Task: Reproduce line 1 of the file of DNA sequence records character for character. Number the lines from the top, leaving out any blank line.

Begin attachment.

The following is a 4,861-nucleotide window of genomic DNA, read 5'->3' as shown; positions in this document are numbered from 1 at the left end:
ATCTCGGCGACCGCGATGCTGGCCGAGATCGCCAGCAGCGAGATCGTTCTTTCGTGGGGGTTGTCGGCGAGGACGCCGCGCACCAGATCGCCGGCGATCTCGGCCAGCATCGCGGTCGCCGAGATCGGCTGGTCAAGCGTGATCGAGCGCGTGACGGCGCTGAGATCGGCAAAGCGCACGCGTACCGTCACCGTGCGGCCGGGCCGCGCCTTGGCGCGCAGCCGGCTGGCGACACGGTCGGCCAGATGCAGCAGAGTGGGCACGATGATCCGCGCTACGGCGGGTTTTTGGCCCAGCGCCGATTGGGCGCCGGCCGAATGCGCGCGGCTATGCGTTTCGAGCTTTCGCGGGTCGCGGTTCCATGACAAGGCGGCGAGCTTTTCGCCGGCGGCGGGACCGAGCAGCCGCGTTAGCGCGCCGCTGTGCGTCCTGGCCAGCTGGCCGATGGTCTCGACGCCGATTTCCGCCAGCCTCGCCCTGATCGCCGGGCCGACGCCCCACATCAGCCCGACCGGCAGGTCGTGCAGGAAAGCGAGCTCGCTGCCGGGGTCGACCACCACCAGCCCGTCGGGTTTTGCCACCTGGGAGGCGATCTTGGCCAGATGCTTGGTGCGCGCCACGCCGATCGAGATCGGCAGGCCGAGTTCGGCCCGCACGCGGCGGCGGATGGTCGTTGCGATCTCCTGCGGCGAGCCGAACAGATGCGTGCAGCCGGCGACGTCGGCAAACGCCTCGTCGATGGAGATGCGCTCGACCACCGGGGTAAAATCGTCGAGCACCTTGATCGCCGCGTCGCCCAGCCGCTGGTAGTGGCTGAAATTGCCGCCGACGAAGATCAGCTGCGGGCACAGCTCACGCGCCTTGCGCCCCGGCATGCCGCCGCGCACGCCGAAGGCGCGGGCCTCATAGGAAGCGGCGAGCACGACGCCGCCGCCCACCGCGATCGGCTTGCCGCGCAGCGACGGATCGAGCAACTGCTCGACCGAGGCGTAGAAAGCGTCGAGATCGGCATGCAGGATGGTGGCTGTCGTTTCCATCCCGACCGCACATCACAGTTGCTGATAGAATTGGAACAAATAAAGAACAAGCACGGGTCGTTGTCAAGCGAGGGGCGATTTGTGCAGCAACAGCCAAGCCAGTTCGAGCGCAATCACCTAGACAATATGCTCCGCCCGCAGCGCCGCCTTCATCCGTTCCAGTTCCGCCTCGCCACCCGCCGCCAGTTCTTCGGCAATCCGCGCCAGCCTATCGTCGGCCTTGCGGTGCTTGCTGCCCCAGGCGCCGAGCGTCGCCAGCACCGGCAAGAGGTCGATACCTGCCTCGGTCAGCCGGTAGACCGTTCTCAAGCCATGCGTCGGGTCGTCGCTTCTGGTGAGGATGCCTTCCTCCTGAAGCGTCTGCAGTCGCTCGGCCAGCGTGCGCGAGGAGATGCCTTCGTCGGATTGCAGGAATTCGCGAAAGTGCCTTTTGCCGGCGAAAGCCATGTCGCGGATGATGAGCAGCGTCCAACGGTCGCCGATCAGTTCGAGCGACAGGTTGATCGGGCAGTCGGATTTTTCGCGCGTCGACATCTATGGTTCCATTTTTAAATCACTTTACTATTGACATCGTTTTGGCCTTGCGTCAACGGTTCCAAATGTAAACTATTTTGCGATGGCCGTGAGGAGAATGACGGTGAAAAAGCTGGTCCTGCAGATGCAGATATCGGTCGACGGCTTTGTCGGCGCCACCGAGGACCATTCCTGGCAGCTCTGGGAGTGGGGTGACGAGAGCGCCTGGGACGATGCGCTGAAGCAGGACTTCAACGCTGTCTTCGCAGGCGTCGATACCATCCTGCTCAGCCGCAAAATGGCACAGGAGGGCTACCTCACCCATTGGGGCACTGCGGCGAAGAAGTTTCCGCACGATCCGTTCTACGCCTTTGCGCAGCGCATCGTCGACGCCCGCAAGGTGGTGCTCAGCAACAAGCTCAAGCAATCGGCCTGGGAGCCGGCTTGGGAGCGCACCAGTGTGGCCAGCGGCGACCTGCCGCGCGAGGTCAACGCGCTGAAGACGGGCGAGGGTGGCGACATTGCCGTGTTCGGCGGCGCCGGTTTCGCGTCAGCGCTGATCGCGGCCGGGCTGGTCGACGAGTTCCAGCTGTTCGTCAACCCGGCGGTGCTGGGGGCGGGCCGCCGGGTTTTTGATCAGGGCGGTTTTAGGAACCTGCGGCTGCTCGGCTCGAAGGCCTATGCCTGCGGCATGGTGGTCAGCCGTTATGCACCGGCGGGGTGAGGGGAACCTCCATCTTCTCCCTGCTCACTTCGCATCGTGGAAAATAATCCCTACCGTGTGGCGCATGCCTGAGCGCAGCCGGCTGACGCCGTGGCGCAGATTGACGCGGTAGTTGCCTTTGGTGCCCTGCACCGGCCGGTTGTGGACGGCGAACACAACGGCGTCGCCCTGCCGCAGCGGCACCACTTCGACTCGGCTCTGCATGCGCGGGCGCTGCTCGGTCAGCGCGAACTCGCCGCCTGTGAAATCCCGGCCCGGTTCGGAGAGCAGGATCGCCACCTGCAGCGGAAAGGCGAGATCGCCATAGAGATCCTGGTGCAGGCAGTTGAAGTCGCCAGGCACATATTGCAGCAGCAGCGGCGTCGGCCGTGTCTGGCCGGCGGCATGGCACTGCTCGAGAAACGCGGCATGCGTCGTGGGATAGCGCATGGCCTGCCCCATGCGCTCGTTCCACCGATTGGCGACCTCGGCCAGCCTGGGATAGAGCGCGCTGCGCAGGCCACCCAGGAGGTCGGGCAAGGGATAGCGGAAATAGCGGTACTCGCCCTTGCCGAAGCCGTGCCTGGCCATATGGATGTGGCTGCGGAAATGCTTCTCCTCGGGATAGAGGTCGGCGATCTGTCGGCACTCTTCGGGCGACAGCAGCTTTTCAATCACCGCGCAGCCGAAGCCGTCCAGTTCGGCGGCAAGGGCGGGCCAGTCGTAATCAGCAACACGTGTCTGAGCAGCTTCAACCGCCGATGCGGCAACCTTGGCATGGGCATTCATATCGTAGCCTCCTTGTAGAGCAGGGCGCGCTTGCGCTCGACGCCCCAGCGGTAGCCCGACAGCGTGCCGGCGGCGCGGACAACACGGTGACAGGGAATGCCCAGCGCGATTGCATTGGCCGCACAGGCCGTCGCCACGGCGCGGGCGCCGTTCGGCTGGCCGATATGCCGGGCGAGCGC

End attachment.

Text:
The following is a 4,861-nucleotide window of genomic DNA, read 5'->3' as shown; positions in this document are numbered from 1 at the left end: